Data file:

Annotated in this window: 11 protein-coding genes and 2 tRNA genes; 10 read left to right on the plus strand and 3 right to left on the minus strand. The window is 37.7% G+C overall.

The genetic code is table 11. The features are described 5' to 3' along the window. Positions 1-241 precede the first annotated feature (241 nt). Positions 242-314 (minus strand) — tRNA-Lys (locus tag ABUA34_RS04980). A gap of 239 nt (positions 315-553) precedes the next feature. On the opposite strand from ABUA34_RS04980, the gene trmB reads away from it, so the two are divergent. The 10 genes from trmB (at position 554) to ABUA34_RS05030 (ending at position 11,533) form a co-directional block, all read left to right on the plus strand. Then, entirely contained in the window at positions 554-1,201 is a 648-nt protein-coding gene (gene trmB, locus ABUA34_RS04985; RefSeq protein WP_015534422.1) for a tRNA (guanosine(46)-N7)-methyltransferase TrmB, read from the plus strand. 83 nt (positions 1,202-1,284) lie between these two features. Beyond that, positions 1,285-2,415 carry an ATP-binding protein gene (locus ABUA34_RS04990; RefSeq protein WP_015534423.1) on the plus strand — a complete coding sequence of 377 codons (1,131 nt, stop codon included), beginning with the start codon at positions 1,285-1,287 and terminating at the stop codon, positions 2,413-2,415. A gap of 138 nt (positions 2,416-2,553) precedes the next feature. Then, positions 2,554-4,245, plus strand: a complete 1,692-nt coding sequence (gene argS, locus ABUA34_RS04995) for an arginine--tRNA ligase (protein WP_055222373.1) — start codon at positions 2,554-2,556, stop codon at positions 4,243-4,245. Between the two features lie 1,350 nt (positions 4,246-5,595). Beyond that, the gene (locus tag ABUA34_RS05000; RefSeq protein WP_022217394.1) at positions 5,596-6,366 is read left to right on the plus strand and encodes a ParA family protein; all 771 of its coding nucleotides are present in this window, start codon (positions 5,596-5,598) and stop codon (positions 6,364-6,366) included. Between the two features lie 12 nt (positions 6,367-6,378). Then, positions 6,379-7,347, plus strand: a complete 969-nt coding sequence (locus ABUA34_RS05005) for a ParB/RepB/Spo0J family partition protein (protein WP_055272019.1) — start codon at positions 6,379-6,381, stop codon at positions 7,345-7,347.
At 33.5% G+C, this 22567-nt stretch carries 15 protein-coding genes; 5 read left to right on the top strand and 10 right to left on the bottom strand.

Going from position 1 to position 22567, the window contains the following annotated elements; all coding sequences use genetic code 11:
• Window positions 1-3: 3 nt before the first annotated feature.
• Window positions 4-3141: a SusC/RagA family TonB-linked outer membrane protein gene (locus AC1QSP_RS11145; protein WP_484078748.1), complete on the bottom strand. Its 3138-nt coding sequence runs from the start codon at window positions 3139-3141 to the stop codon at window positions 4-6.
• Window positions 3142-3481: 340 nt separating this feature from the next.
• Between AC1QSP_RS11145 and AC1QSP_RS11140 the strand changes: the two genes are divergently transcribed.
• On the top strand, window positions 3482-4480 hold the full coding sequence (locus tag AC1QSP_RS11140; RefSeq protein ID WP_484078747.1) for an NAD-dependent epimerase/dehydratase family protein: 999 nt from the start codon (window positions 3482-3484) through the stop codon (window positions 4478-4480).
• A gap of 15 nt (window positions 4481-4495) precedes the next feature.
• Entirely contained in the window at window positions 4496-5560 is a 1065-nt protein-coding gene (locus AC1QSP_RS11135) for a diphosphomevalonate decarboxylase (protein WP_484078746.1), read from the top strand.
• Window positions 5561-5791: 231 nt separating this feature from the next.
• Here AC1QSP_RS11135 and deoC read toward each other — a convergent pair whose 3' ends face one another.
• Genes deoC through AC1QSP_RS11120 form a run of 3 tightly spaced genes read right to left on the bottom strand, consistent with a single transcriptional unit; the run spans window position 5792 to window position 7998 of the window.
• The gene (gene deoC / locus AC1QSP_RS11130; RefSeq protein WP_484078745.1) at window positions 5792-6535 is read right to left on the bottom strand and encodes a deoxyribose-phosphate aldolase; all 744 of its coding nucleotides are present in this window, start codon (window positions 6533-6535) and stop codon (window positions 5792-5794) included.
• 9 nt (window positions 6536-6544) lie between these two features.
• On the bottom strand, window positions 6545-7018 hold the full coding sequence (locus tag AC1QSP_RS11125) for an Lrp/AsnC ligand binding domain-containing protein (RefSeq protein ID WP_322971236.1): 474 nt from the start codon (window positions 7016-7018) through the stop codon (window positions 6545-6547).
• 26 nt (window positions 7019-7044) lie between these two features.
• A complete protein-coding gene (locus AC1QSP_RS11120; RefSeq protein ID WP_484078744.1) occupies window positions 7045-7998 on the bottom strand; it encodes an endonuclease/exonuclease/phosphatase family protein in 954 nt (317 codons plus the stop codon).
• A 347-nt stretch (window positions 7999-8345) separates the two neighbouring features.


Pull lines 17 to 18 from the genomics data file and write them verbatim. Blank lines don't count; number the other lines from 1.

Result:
• On the bottom strand, window positions 6545-7018 hold the full coding sequence (locus tag AC1QSP_RS11125) for an Lrp/AsnC ligand binding domain-containing protein (RefSeq protein ID WP_322971236.1): 474 nt from the start codon (window positions 7016-7018) through the stop codon (window positions 6545-6547).
• 26 nt (window positions 7019-7044) lie between these two features.